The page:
It is recommended to freeze a small bottle of water or fruit popper and place this in the lunch box container. This will keep the contents cool and the drink will be nice and cold to drink at lunch time. Some suggestions for making up a yummy gluten free lunch box are:
- corn thins/corn
- quiche (often called egg and bacon pies);
- small tins of tuna/salmon;
- mixed salad (for older children);
- left over meals (especially if the child has access to a microwave);
- vegetable sticks – carrot, celery, broccoli/cauliflower florets with hummus dip;
- celery with peanut butter inside (cottage cheese if your school id nut free);
- cold gluten free pizzas;
- cold chicken drumsticks;
- pikelets (gluten free) with butter and jam;
- cheese sticks, cheese slices, small baby bel cheeses and crackers;
- hard boiled eggs (peeled and wrapped in plastic wrap);
- nuts or trail mix;
- plain popcorn;
- spaghetti (gluten free) or baked beans in a heated thermos;
- gluten free snack or muesli bars;
- fruit – (make it easy and peel and cut an orange);
- and dried fruit.
For school lunches I have available gluten free sandwiches, muffins, gluten free muesli bars, fruit, yoghurt, cheese, dried fruit that they can pack for lunch.
Do not avoid eating out; obtaining a gluten free meal in most restaurants and fast food restaurants is not that difficult. Teaching your child how to make wise choices will help them to be self-sufficient now and later on in life. Look for restaurants that are gluten-free friendly. Also make sure you go to fast food outlets that children do enjoy – i.e. MacDonalds. They will be able to choose from Hash Browns, a salad, chips/french fries, fruit bags and ice cream. Get to know your local take-away (take-out) restaurants and experiment with different food choices. Instead of looking at hamburgers and saying ”I can not eat them” - look at having the hamburger without the bun. Maybe you can put the burger contents on a plate or take your own gluten free bread. (You should always check that the ingredients are also gluten free.)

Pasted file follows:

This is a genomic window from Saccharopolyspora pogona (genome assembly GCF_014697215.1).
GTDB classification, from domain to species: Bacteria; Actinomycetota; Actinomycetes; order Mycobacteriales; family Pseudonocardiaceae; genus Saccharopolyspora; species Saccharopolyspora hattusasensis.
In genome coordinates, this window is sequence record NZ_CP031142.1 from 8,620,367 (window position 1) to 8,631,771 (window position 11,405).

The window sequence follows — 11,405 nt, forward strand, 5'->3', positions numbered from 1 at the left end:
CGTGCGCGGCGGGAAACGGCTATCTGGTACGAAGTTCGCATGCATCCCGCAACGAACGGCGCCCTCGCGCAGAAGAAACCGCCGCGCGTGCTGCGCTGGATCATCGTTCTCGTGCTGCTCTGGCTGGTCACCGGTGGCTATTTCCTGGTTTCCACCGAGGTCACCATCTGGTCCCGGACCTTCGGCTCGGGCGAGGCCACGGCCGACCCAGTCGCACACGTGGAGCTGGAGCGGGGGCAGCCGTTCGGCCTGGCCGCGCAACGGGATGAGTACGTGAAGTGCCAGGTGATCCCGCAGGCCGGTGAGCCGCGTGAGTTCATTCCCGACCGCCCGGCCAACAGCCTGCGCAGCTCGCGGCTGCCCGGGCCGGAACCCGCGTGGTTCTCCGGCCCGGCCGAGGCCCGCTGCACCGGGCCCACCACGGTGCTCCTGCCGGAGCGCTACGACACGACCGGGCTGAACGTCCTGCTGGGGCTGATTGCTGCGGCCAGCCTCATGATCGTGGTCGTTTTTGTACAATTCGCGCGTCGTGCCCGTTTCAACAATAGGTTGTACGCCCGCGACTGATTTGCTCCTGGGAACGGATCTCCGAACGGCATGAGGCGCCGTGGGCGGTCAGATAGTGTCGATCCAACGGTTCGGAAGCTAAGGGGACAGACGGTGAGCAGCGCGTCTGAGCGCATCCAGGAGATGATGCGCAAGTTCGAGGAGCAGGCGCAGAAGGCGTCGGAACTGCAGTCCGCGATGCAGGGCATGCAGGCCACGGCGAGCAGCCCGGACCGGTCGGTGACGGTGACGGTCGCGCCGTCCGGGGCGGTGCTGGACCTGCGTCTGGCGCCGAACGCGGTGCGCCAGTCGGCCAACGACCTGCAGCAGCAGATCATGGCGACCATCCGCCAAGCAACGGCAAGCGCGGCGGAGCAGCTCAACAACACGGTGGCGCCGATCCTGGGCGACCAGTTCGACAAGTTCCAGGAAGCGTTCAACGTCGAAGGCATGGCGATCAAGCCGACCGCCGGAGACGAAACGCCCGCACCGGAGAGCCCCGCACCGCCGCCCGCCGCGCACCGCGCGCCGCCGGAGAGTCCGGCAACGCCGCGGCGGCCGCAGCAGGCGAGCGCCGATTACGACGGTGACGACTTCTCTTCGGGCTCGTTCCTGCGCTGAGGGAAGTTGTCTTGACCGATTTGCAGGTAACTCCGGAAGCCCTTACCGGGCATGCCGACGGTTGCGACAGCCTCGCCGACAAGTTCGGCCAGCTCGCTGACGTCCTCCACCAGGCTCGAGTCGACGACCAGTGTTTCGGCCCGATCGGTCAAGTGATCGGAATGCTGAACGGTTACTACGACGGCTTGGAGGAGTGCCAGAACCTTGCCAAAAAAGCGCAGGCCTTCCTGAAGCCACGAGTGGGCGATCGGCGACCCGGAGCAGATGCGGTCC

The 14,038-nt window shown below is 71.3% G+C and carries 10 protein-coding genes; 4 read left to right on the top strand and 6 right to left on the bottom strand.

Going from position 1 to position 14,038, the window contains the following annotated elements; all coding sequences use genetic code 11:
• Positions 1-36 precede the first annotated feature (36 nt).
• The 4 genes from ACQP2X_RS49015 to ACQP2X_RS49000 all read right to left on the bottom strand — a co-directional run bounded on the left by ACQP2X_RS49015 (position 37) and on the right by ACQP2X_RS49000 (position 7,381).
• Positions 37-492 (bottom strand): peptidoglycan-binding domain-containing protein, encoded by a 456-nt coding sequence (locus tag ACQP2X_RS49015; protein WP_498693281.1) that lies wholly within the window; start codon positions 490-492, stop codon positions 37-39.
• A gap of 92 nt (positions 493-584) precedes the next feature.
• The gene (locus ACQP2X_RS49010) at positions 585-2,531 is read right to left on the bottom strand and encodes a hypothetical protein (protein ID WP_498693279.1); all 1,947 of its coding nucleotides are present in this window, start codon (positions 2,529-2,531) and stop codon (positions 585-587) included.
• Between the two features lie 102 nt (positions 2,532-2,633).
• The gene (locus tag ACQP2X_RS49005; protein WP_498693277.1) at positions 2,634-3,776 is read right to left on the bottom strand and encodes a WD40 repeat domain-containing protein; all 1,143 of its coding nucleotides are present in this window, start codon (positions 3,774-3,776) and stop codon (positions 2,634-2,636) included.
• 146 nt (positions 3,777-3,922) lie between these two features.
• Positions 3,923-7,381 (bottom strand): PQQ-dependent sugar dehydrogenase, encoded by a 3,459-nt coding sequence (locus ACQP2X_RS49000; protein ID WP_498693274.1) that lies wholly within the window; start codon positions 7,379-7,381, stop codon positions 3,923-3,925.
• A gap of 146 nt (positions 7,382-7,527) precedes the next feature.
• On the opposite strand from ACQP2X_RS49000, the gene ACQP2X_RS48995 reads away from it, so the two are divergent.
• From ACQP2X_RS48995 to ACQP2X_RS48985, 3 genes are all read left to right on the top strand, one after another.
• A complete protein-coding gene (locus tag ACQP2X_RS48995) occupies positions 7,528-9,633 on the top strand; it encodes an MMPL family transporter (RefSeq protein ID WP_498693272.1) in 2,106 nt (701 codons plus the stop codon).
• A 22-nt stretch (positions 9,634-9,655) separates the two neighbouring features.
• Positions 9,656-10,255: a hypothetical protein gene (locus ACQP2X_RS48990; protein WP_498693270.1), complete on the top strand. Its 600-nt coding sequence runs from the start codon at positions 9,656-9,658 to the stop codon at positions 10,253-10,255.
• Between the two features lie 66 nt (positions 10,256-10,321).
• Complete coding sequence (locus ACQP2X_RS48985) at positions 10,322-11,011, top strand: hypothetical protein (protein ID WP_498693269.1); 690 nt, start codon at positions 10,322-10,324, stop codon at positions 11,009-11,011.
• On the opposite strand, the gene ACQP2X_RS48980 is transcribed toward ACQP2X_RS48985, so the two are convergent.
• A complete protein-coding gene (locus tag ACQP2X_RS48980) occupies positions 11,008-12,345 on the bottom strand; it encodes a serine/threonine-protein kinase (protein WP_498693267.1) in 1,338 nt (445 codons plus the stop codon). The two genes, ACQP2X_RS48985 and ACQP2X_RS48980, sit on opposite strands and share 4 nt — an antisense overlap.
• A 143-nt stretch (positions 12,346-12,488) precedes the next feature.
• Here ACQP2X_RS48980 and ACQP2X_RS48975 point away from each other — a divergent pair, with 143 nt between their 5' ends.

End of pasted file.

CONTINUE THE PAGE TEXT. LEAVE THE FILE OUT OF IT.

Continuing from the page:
Inviting friends/relatives/children over to your home.
Having family and friends to visit is always great fun. Follow the rule mentioned previously and have all the food gluten-free. Many times, your visitors will not even notice the difference. You can have 'normal' bread and/or cakes for your friends and visitors as long as you have an alternative option for your child. If you make your own gluten-free bread and it is nice and fresh, then all the visitors will want to eat it.
As for children coming over here, they eat what my children eat for most of the time as we all mainly eat gluten free. I do have normal cereal as one of my children has not been diagnosed yet and I want to keep some gluten in her and we have normal bread here for us.
The gluten free diet is for Life – the reason for banning gluten for life is that every small particle of gluten may do some damage even though your child may not show it at the time.
If you life by the rule – one molecule of gliadin (gluten) can be as bad as ten thousand. If you set up good rules and guidelines now for your child to follow you will help them to live a very happy prolonged life. The patient who goes on and off the diet or who cheats here and there, is the patient that runs the potential risk of a a severe relapse, the addition of other immune-related conditions, or new or related health problems later in life.